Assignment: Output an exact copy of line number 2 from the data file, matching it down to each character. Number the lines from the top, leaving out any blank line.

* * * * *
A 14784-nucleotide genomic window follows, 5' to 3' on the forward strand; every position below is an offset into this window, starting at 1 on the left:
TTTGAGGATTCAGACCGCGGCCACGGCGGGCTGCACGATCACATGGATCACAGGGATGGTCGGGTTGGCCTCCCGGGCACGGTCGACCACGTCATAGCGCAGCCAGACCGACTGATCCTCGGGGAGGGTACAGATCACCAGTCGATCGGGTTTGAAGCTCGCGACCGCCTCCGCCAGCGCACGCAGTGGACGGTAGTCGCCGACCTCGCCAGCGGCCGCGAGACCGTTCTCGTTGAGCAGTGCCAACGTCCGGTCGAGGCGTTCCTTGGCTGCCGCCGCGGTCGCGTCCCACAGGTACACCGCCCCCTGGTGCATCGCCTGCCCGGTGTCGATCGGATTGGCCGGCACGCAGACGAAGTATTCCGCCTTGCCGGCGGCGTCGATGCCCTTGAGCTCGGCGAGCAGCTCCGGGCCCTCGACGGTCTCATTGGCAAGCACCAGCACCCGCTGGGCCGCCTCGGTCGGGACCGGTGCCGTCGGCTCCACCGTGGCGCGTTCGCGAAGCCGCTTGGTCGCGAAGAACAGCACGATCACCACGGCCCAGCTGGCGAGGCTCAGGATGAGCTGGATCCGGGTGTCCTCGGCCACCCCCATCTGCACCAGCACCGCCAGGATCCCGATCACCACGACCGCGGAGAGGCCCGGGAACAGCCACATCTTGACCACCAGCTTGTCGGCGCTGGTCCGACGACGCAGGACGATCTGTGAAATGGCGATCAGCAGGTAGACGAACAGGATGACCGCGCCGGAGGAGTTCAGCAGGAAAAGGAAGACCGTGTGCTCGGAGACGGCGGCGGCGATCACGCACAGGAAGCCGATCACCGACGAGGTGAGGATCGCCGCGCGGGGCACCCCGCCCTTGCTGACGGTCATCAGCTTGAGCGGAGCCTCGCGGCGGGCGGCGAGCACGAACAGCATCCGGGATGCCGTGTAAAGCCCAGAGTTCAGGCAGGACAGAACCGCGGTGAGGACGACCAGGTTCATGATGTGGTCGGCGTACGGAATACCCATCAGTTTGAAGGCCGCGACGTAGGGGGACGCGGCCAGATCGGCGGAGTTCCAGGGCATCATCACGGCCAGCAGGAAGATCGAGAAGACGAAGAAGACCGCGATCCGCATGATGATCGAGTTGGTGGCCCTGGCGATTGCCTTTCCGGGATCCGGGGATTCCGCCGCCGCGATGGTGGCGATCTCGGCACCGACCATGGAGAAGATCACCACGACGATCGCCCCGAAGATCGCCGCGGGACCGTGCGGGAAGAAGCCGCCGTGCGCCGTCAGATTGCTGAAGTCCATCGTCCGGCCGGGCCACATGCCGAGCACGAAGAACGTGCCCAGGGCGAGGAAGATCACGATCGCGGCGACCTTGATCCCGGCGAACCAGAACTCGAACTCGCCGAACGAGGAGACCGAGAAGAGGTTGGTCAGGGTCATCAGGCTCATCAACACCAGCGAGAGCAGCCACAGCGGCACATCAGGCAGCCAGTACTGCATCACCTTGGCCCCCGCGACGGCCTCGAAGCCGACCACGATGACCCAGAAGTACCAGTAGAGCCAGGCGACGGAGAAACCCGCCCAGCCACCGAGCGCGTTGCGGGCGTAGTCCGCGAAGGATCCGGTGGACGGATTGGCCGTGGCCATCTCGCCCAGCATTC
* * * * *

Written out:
TTTGAGGATTCAGACCGCGGCCACGGCGGGCTGCACGATCACATGGATCACAGGGATGGTCGGGTTGGCCTCCCGGGCACGGTCGACCACGTCATAGCGCAGCCAGACCGACTGATCCTCGGGGAGGGTACAGATCACCAGTCGATCGGGTTTGAAGCTCGCGACCGCCTCCGCCAGCGCACGCAGTGGACGGTAGTCGCCGACCTCGCCAGCGGCCGCGAGACCGTTCTCGTTGAGCAGTGCCAACGTCCGGTCGAGGCGTTCCTTGGCTGCCGCCGCGGTCGCGTCCCACAGGTACACCGCCCCCTGGTGCATCGCCTGCCCGGTGTCGATCGGATTGGCCGGCACGCAGACGAAGTATTCCGCCTTGCCGGCGGCGTCGATGCCCTTGAGCTCGGCGAGCAGCTCCGGGCCCTCGACGGTCTCATTGGCAAGCACCAGCACCCGCTGGGCCGCCTCGGTCGGGACCGGTGCCGTCGGCTCCACCGTGGCGCGTTCGCGAAGCCGCTTGGTCGCGAAGAACAGCACGATCACCACGGCCCAGCTGGCGAGGCTCAGGATGAGCTGGATCCGGGTGTCCTCGGCCACCCCCATCTGCACCAGCACCGCCAGGATCCCGATCACCACGACCGCGGAGAGGCCCGGGAACAGCCACATCTTGACCACCAGCTTGTCGGCGCTGGTCCGACGACGCAGGACGATCTGTGAAATGGCGATCAGCAGGTAGACGAACAGGATGACCGCGCCGGAGGAGTTCAGCAGGAAAAGGAAGACCGTGTGCTCGGAGACGGCGGCGGCGATCACGCACAGGAAGCCGATCACCGACGAGGTGAGGATCGCCGCGCGGGGCACCCCGCCCTTGCTGACGGTCATCAGCTTGAGCGGAGCCTCGCGGCGGGCGGCGAGCACGAACAGCATCCGGGATGCCGTGTAAAGCCCAGAGTTCAGGCAGGACAGAACCGCGGTGAGGACGACCAGGTTCATGATGTGGTCGGCGTACGGAATACCCATCAGTTTGAAGGCCGCGACGTAGGGGGACGCGGCCAGATCGGCGGAGTTCCAGGGCATCATCACGGCCAGCAGGAAGATCGAGAAGACGAAGAAGACCGCGATCCGCATGATGATCGAGTTGGTGGCCCTGGCGATTGCCTTTCCGGGATCCGGGGATTCCGCCGCCGCGATGGTGGCGATCTCGGCACCGACCATGGAGAAGATCACCACGACGATCGCCCCGAAGATCGCCGCGGGACCGTGCGGGAAGAAGCCGCCGTGCGCCGTCAGATTGCTGAAGTCCATCGTCCGGCCGGGCCACATGCCGAGCACGAAGAACGTGCCCAGGGCGAGGAAGATCACGATCGCGGCGACCTTGATCCCGGCGAACCAGAACTCGAACTCGCCGAACGAGGAGACCGAGAAGAGGTTGGTCAGGGTCATCAGGCTCATCAACACCAGCGAGAGCAGCCACAGCGGCACATCAGGCAGCCAGTACTGCATCACCTTGGCCCCCGCGACGGCCTCGAAGCCGACCACGATGACCCAGAAGTACCAGTAGAGCCAGGCGACGGAGAAACCCGCCCAGCCACCGAGCGCGTTGCGGGCGTAGTCCGCGAAGGATCCGGTGGACGGATTGGCCGTGGCCATCTCGCCCAGCATTC